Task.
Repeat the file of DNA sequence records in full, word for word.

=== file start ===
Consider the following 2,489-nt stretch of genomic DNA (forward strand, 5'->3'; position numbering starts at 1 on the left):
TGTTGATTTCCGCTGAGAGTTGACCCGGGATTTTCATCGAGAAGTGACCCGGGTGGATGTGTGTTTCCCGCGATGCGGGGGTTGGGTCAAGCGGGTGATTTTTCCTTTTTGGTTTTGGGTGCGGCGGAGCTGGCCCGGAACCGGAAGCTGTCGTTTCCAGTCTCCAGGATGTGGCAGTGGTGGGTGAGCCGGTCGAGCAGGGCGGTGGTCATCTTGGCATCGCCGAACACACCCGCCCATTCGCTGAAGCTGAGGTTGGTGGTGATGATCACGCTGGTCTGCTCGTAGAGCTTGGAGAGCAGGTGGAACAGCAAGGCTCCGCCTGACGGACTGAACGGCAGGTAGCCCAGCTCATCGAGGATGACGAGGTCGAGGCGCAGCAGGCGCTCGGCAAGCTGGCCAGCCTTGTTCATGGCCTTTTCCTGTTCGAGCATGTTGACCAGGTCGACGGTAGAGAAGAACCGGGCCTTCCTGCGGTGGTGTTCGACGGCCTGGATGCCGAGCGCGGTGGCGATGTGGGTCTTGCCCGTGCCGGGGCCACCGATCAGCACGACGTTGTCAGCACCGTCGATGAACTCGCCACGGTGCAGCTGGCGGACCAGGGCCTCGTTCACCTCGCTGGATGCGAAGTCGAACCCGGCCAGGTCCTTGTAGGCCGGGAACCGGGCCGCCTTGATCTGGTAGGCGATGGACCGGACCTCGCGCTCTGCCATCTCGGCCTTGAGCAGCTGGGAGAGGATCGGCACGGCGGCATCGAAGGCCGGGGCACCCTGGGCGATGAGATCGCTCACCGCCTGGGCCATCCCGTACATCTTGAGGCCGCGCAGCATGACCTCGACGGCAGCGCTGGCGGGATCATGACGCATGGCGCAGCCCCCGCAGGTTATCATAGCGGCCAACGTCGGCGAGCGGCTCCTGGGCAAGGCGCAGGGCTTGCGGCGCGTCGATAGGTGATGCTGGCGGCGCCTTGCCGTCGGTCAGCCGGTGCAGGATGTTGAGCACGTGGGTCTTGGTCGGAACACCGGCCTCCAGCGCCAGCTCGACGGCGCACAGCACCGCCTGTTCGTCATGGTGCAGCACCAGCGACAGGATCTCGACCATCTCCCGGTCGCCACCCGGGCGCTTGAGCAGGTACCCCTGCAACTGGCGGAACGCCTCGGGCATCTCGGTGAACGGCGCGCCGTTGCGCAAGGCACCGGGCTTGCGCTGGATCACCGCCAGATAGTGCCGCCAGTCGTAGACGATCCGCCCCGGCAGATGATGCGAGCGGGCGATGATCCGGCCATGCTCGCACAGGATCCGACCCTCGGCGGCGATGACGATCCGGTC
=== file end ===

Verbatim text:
Consider the following 2,489-nt stretch of genomic DNA (forward strand, 5'->3'; position numbering starts at 1 on the left):
TGTTGATTTCCGCTGAGAGTTGACCCGGGATTTTCATCGAGAAGTGACCCGGGTGGATGTGTGTTTCCCGCGATGCGGGGGTTGGGTCAAGCGGGTGATTTTTCCTTTTTGGTTTTGGGTGCGGCGGAGCTGGCCCGGAACCGGAAGCTGTCGTTTCCAGTCTCCAGGATGTGGCAGTGGTGGGTGAGCCGGTCGAGCAGGGCGGTGGTCATCTTGGCATCGCCGAACACACCCGCCCATTCGCTGAAGCTGAGGTTGGTGGTGATGATCACGCTGGTCTGCTCGTAGAGCTTGGAGAGCAGGTGGAACAGCAAGGCTCCGCCTGACGGACTGAACGGCAGGTAGCCCAGCTCATCGAGGATGACGAGGTCGAGGCGCAGCAGGCGCTCGGCAAGCTGGCCAGCCTTGTTCATGGCCTTTTCCTGTTCGAGCATGTTGACCAGGTCGACGGTAGAGAAGAACCGGGCCTTCCTGCGGTGGTGTTCGACGGCCTGGATGCCGAGCGCGGTGGCGATGTGGGTCTTGCCCGTGCCGGGGCCACCGATCAGCACGACGTTGTCAGCACCGTCGATGAACTCGCCACGGTGCAGCTGGCGGACCAGGGCCTCGTTCACCTCGCTGGATGCGAAGTCGAACCCGGCCAGGTCCTTGTAGGCCGGGAACCGGGCCGCCTTGATCTGGTAGGCGATGGACCGGACCTCGCGCTCTGCCATCTCGGCCTTGAGCAGCTGGGAGAGGATCGGCACGGCGGCATCGAAGGCCGGGGCACCCTGGGCGATGAGATCGCTCACCGCCTGGGCCATCCCGTACATCTTGAGGCCGCGCAGCATGACCTCGACGGCAGCGCTGGCGGGATCATGACGCATGGCGCAGCCCCCGCAGGTTATCATAGCGGCCAACGTCGGCGAGCGGCTCCTGGGCAAGGCGCAGGGCTTGCGGCGCGTCGATAGGTGATGCTGGCGGCGCCTTGCCGTCGGTCAGCCGGTGCAGGATGTTGAGCACGTGGGTCTTGGTCGGAACACCGGCCTCCAGCGCCAGCTCGACGGCGCACAGCACCGCCTGTTCGTCATGGTGCAGCACCAGCGACAGGATCTCGACCATCTCCCGGTCGCCACCCGGGCGCTTGAGCAGGTACCCCTGCAACTGGCGGAACGCCTCGGGCATCTCGGTGAACGGCGCGCCGTTGCGCAAGGCACCGGGCTTGCGCTGGATCACCGCCAGATAGTGCCGCCAGTCGTAGACGATCCGCCCCGGCAGATGATGCGAGCGGGCGATGATCCGGCCATGCTCGCACAGGATCCGACCCTCGGCGGCGATGACGATCCGGTC